Nationals ride eight-run inning to 11-9 win over Braves

ATLANTA - Buoyed by the return of Ryan Zimmerman from the disabled list, the fully healthy Nationals lineup put together its most productive inning of the season tonight, riding an eight-run top of the fourth to an 11-9 win over the Braves.

Zimmerman, playing his first game in nearly three weeks since suffering a bruised left wrist, homered on the first pitch he saw and wound up with three hits and a sacrifice fly to lead a Nationals lineup that racked up 17 total hits on a muggy Saturday night at Turner Field.

Anthony Rendon had four hits, and Daniel Murphy and Trea Turner also homered for the Nationals, who got contributions from nearly every starter in this game.

With the win, the Nationals improved to 11-1 against the last-place Braves this season, 25-6 over the last two seasons.

scherzer-head-on-red-vs-batter-sidebar.jpgMax Scherzer struggled early, giving up three runs during a laborious bottom of the second. But the right-hander bounced back, took advantage of all the run support and wound up going 6 1/3 innings to earn his 13th win.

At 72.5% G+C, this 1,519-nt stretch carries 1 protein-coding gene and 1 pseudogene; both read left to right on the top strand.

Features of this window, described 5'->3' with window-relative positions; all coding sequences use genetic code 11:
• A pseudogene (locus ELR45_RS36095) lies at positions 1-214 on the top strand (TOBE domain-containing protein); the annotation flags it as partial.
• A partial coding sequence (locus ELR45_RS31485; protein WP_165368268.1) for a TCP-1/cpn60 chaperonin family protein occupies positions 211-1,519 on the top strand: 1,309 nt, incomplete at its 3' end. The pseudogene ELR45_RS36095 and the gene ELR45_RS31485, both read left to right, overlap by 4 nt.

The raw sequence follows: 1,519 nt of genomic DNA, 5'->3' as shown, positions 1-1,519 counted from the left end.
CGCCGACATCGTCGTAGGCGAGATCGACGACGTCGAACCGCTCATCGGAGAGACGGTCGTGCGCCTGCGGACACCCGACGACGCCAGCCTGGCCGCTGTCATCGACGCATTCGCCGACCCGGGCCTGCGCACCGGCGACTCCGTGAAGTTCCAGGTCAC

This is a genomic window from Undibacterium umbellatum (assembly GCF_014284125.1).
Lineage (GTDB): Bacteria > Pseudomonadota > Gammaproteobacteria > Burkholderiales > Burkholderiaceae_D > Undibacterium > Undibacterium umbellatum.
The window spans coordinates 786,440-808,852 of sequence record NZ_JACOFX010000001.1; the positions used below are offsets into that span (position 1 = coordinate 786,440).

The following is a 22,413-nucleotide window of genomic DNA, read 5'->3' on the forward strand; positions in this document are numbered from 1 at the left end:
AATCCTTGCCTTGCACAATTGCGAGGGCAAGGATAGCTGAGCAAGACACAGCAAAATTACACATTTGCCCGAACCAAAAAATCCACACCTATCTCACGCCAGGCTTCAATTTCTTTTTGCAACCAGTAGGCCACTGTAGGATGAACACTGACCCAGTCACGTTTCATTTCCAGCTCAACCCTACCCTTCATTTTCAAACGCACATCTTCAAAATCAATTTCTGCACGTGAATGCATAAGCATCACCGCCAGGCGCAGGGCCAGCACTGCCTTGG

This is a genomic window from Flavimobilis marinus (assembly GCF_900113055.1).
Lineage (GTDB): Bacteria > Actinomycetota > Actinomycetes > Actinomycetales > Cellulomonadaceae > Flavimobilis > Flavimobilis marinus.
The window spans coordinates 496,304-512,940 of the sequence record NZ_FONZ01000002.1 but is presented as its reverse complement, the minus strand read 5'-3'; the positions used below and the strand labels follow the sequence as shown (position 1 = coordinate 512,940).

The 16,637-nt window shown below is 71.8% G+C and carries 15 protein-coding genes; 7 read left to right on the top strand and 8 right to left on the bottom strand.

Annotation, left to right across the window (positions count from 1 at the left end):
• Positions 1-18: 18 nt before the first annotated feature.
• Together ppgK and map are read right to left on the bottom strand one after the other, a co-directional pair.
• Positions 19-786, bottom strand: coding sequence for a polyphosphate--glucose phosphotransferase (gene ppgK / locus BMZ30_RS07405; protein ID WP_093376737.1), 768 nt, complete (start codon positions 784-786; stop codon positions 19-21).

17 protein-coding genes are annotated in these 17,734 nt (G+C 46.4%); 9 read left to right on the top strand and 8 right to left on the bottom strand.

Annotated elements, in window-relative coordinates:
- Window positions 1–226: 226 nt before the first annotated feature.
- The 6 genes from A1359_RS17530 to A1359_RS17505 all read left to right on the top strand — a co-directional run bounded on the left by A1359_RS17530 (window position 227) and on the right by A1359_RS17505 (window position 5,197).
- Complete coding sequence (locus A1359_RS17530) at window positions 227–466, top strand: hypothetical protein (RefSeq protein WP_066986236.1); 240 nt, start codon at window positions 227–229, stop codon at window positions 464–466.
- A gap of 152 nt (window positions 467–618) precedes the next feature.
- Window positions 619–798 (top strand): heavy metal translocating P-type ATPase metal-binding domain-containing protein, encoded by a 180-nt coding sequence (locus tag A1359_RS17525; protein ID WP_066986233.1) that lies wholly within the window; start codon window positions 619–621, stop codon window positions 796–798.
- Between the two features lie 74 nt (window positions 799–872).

Scherzer actually put the Nationals in a 3-1 hole early, but his teammates didn't let that deficit last for long. They sent 12 men to the plate in the top of the fourth. Eight of them scored. Nine of them recorded hits, a club record. Ten of them reached base. Poor Wilson Ramos; the All-Star catcher accounted for all three outs in the inning, lofting a fly ball to right and grounding into a double play.

Murphy and Turner each homered during that barrage, with Turner driving a three-run blast to left for his fourth homer of the season. The rookie speedster doesn't have nearly enough plate appearances to qualify, but if he did his .554 slugging percentage would rank sixth in the National League.

Zimmerman provided his big blast in the top of the second, crushing the first pitch he saw from right-hander Tyrell Jenkins to left, the ball leaving his bat at 111 mph. His line drive single two innings later left the bat at 110 mph.

The Nationals bullpen and infield defense made things a bit more interesting than manager Dusty Baker would have liked, giving up six late runs and committing a couple of mistakes in the field that prolonged innings. Baker had to turn to closer Mark Melancon to record the final out in what became an unlikely save situation.

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